Hillary Clinton's comments this week on the need for a Palestinian state, whether or not they were part of a planned unofficial diplomatic nudge, were unfortunate. They made the administration look clumsy and amateurish.
Likewise the administration's official ultimatums to Israel. The White House has candidly acknowledged "there is an endgame under way here" and, to use another sports metaphor, "We just don't know how many overtimes are left."Critics have accused the Clinton administration of being indecisive and tentative in its foreign policy decisions. Clearly, the administration is attempting to act with resolve in this crisis, but how wise is it to begin using terms such as "end-game" in a situation that, in many ways, is thousands of years old? The conflict is fairly simple to describe. Two groups of people each lay claim to the same territory, each with fervent religious intent. Specifically, each lays claim to Jerusalem. It is a conflict that doesn't lend itself to a quick resolution.
And how wise is it to back a forceful leader such as Israeli Prime Minister Benjamin Netanyahu into a corner? Netanyahu must maintain his own constituency at home. Already, one member of the Knesset has said he could rally enough votes to topple the Israeli leader if he agrees to U.S. demands. How would an Israeli political crisis play into the administration's strategy?
U.S. demands call for an Israeli withdrawal from 13 percent of its territory along the West Bank. Details of the proposal have not been made public, but Netanyahu has strong concerns about any withdrawal that would remove Israeli control from parts of the Jordan River and the Dead Sea - areas considered vital for military and strategic regions.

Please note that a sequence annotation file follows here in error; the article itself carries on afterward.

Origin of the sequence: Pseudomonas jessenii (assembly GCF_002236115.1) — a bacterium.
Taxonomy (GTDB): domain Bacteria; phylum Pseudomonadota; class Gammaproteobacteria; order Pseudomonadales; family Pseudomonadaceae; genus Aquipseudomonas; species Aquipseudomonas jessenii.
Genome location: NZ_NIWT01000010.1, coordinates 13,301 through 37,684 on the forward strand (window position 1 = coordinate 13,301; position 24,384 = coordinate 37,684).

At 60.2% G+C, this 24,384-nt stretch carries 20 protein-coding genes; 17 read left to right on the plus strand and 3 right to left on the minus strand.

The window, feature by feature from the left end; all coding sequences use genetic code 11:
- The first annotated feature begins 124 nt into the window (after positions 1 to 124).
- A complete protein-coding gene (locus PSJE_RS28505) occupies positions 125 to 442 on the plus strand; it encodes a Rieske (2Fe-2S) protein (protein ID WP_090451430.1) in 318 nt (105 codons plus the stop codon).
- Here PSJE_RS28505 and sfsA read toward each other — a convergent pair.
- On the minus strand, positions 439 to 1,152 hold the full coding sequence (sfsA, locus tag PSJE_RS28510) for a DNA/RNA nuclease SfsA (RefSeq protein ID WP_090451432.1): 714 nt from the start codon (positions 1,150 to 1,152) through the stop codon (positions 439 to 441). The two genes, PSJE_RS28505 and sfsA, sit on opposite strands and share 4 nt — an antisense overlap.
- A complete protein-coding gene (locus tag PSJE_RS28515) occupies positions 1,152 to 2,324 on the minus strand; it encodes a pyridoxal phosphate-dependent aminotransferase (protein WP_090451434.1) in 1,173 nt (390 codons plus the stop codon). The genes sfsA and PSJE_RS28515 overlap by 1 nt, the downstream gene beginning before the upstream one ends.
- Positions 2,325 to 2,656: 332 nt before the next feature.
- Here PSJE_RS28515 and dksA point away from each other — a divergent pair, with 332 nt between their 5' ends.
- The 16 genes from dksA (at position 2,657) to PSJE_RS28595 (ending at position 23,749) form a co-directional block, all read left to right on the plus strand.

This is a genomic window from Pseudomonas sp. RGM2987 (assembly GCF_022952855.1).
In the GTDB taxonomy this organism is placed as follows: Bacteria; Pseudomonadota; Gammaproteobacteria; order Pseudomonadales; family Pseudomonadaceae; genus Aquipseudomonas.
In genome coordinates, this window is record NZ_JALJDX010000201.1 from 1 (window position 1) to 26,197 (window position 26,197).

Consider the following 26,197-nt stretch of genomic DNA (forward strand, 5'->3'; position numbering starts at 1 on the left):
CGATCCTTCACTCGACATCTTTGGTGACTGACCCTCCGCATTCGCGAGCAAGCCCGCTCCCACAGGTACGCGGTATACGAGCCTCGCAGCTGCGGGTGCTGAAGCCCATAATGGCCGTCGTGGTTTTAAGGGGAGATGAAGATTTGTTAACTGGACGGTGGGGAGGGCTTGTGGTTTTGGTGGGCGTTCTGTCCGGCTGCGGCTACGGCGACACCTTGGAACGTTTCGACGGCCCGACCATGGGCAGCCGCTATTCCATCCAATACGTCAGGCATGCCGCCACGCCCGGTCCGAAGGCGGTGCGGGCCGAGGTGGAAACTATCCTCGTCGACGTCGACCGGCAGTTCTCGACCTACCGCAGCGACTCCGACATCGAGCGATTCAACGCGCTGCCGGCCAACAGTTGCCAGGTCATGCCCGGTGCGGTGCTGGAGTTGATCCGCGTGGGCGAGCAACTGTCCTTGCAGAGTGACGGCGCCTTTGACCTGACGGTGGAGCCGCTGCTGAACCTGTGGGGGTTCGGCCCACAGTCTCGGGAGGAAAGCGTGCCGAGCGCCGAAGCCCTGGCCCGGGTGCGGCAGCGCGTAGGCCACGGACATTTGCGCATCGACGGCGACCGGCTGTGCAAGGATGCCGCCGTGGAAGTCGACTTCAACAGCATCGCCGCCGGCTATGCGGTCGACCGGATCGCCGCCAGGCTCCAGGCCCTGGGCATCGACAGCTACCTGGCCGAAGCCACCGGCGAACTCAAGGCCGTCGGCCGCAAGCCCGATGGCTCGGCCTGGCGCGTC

That's understandable. Although Israel is on friendly terms with its immediate neighbor to the east, Jordan, it does need to maintain a defensive posture against more hostile neighbors farther to the east.
Can the administration end this crisis without hurting its relationship with Israel? Already, State Department spokesman James Rubin has started to backpedal, saying "There's no pressure on Israel." Meanwhile, Secretary of State Madeleine Albright agreed to meet with Netanyahu Wednesday. A retreat may be called for here.
This is not the final crisis to involve Israel and the Palestinians. The administration would be wise to maintain credibility with both sides and act as a facilitator for peace, not a sledgehammer trying to force its way through an impasse.